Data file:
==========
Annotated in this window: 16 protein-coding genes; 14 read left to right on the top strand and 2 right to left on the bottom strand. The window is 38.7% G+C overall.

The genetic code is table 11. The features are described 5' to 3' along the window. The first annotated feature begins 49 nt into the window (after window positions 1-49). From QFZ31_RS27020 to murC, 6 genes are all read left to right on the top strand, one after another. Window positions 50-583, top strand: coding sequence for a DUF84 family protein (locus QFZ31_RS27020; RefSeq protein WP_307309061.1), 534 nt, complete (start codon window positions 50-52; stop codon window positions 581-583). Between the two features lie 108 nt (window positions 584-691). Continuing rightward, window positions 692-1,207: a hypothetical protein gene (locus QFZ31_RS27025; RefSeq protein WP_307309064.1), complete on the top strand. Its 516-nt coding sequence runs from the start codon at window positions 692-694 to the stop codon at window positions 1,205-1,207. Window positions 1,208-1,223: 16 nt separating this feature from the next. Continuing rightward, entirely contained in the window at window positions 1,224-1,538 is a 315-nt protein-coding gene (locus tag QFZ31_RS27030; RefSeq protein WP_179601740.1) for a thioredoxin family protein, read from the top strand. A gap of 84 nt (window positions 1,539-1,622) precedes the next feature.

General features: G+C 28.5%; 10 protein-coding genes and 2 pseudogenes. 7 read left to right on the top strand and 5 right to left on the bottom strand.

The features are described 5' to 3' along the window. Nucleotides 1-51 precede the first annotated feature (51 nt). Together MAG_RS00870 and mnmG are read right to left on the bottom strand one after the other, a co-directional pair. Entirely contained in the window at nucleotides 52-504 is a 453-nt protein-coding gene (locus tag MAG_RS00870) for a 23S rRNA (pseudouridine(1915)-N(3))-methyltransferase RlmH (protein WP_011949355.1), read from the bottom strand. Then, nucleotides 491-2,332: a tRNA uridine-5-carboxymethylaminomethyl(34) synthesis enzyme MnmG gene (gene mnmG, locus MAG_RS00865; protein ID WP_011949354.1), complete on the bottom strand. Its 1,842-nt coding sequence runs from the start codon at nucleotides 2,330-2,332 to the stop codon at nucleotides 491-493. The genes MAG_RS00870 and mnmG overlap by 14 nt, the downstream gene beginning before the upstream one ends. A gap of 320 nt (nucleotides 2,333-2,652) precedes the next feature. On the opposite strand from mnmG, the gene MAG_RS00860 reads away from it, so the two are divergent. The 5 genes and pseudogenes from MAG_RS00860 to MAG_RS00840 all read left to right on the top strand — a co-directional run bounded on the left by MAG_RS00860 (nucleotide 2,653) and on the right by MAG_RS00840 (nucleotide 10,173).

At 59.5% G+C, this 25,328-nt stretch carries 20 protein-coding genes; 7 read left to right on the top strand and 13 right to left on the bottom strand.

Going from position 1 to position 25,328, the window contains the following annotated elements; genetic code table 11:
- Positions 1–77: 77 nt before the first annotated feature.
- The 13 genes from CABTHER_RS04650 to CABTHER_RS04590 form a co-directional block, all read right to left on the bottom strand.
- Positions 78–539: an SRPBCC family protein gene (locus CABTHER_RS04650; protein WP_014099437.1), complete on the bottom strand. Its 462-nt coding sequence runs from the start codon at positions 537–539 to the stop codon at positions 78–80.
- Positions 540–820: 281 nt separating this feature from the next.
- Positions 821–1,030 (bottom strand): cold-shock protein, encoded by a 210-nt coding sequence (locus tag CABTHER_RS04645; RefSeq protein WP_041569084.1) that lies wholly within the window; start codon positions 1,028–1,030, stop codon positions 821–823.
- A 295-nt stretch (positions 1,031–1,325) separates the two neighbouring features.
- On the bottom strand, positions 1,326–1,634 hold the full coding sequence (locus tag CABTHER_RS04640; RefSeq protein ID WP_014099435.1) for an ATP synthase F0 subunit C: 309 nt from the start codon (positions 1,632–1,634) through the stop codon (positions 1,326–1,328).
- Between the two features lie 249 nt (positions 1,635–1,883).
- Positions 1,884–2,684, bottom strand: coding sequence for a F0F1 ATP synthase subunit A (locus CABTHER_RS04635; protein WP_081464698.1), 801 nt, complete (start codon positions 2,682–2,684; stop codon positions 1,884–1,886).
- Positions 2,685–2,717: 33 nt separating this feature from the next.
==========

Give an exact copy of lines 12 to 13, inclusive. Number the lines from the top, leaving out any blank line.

- A 295-nt stretch (positions 1,031–1,325) separates the two neighbouring features.
- On the bottom strand, positions 1,326–1,634 hold the full coding sequence (locus tag CABTHER_RS04640; RefSeq protein ID WP_014099435.1) for an ATP synthase F0 subunit C: 309 nt from the start codon (positions 1,632–1,634) through the stop codon (positions 1,326–1,328).